Brain Injury and the Law
Traumatic brain injuries are a leading cause of death and serious disability. According to data from the Centers for Disease Control (CDC), traumatic brain injuries are responsible for nearly three million ER visits, hospitalizations and deaths every year in the United States. Many of these injuries and deaths are the result of negligent behavior. In such cases, it’s vitally important to understand your rights and to seek the advice of experienced legal counsel.
To help you better understand brain injuries and your rights under the law, let’s take a closer look at the relevant issues.
How do traumatic brain injuries occur?
Serious brain injuries typically occur as the result of a bump or blow to the head. This sudden movement can cause the brain to shift violently, causing bruising, tearing and bleeding. It should be noted that traumatic brain injuries do not always require a violent blow to the head, however.
As we age, our brains become less able to withstand the jolts that come with sudden bumps or blows. Even a relatively modest blow that doesn’t lead to lingering pain can cause brain swelling and bleeding in some cases.
Some of the most common ways traumatic injuries occur include:
- Slips and falls. According to the CDC, falls account for nearly half of all serious brain injuries. Falls also disproportionately affect younger and older people.
- Being hit with an object. The CDC reports this is the second leading cause of traumatic brain injury.
- Vehicle crashes. Collisions are responsible for nearly 20-percent of brain injury deaths.
The fact that the severity of the injury is not always readily apparent is one of the most dangerous aspects of a serious brain injury. A victim may feel OK initially, but require emergency medical attention in the following minutes or hours.
Some of the symptoms to watch for include:
- Profound headaches that don’t resolve with aspirin or a similar pain reliever
- Memory loss.
- Cognitive impairment or confusion.
- Nausea or physical weakness.
- Insomnia, depression or agitation.
Should any of these symptoms be present following a fall, a blow to the head or a violent auto collision, you should seek immediate medical attention. When it comes to brain injuries, quick treatment is essential.
Brain Injury FAQs
What Is A Brain Injury?
Head injuries can take many forms, including concussions. In personal injury cases, traumatic brain injuries (TBI) are the most common. TBI results from acute damage to the brain, often suffered in motor vehicle accidents and also seen in sports injuries, falls, and acts of violence.
What Are The Symptoms Of A Brain Injury?
In cases involving TBI, the symptoms can be very clear as a result of direct trauma to the brain resulting in bleeding and other symptoms that will show up on medical tests such as CT scans.
When an injury comes in the form of a concussion or less obvious trauma, the symptoms can be more subtle or take more time to develop. Things to look out for include changes in temperament or personality, loss of motor skills, irritability, confusion and disorientation, headaches, blurry vision, nausea and vomiting.
Rule of thumb: If a person loses consciousness due to a blow to the head, it is a must to be checked out by a doctor.
How Do Brain Injuries Affect The Patient’s Family?
No matter how patient family members are in the caregiver role, the aftermath of a brain injury can be extremely difficult for all involved. Survivors can go through many physical and behavioral changes, including depression and anxiety.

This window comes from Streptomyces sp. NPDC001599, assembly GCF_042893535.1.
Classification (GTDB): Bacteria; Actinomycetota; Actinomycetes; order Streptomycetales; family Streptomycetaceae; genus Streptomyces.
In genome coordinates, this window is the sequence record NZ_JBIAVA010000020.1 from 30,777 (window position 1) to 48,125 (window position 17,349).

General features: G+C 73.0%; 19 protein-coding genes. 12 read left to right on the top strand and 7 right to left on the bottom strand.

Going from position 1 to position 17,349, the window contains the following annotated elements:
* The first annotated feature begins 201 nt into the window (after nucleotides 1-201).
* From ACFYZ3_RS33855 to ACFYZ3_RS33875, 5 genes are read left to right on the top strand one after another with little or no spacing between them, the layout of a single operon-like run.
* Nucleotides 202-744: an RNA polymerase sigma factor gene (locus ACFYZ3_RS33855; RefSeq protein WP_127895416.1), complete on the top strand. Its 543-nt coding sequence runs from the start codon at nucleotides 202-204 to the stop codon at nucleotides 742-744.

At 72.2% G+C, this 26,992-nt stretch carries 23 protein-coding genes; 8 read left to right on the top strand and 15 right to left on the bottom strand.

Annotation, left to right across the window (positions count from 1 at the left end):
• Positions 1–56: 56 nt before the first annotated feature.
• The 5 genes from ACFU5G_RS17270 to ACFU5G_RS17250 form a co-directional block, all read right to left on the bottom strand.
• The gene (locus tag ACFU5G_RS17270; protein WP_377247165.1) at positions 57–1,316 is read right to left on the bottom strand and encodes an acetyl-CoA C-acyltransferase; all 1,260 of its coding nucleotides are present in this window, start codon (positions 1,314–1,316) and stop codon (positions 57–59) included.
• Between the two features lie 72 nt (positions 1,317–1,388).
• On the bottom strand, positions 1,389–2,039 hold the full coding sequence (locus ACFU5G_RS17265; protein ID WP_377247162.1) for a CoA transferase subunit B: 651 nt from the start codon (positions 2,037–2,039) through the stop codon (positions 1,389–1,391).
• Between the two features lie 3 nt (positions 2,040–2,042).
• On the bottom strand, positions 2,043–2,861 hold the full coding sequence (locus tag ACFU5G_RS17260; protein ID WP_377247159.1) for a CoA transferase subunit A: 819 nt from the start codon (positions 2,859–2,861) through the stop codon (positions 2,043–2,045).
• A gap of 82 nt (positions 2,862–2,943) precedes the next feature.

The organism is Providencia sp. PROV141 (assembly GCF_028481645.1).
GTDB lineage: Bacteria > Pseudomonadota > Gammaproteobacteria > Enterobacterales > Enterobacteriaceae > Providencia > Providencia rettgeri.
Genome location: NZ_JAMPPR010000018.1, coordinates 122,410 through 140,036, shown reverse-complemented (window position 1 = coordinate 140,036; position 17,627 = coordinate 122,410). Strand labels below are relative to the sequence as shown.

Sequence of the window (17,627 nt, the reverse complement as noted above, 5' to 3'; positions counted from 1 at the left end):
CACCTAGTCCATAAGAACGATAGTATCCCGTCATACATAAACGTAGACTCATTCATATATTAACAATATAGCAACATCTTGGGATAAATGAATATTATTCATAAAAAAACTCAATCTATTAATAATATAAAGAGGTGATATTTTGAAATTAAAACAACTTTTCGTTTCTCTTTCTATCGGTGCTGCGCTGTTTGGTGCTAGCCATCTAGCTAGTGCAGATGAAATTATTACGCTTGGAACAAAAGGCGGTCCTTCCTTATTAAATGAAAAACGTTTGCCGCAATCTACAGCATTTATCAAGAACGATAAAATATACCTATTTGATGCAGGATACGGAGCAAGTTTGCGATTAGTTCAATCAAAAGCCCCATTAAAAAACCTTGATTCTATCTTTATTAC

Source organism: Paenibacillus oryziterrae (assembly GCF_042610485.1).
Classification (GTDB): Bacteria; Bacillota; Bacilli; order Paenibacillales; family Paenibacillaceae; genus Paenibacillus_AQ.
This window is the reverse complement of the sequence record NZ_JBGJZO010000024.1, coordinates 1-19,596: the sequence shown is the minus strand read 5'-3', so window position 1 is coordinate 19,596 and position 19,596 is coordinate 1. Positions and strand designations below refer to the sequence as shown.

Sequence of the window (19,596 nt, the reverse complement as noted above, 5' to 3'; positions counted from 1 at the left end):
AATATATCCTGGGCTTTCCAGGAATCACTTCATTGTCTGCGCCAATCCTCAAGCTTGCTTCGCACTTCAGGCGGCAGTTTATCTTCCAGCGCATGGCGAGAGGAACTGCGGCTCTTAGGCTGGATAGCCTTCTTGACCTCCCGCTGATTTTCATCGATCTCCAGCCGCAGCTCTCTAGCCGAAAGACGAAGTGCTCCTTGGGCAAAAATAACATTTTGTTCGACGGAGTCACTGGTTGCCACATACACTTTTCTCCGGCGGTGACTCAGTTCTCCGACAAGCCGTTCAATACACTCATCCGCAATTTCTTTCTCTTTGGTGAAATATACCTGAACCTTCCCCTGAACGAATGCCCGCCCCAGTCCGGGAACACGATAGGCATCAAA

What Does A Victim Need To Recover?
Depending on the severity of the brain injury, a survivor may need a lifetime of medical treatment, rehabilitation, home modifications and even in-home care. It is important to make sure that any settlement or jury verdict covers the full scope of a survivor’s past, current and ongoing needs.
Who Is Involved In A Brain Injury Lawsuit?
First and foremost, you will be working with your attorney. But at Doyle Law, we bring in exceptional experts from a variety of fields, including medical doctors, economists, neurosurgeons, and life care planners. This allows us to paint the full picture of a brain injury survivor’s needs so we can obtain the best possible settlement or jury verdict.
When Do I Need To Speak To An Attorney?
The initial investigation and gathering of evidence can be a critical component in a brain injury lawsuit. It is in your best interest to speak to a personal injury lawyer as soon as possible, and it will cost you nothing at our Los Angeles firm.
Complications of traumatic brain injuries
The consequences of a major brain injury can be life-altering, and medical bills for treatment may run into the millions for the most serious cases. Brain injuries often require intensive treatment, long-term aftercare and physical therapy.
In the injury is the result of negligence, a victim will typically undergo a medical evaluation to determine the severity of the injury and its impact on the victim’s life. This evaluation is critical in determining health questions (such as whether independent living is possible) and financial questions (such as whether the victim is able to work).
The medical evaluation is an important part of a patient’s care regimen and also a key component of any legal case. If you feel you’ve suffered a serious brain injury as the result of someone’s negligence, it’s imperative that you seek out legal counsel.
Finding the right attorney
Cases involving traumatic brain injuries can be quite complex, which makes the assistance of experienced counsel a must. Our firm has a long track record of handling the most challenging cases involving serious brain trauma.
If you’ve been the victim of a brain injury caused by negligence, we encourage you to reach out for help today.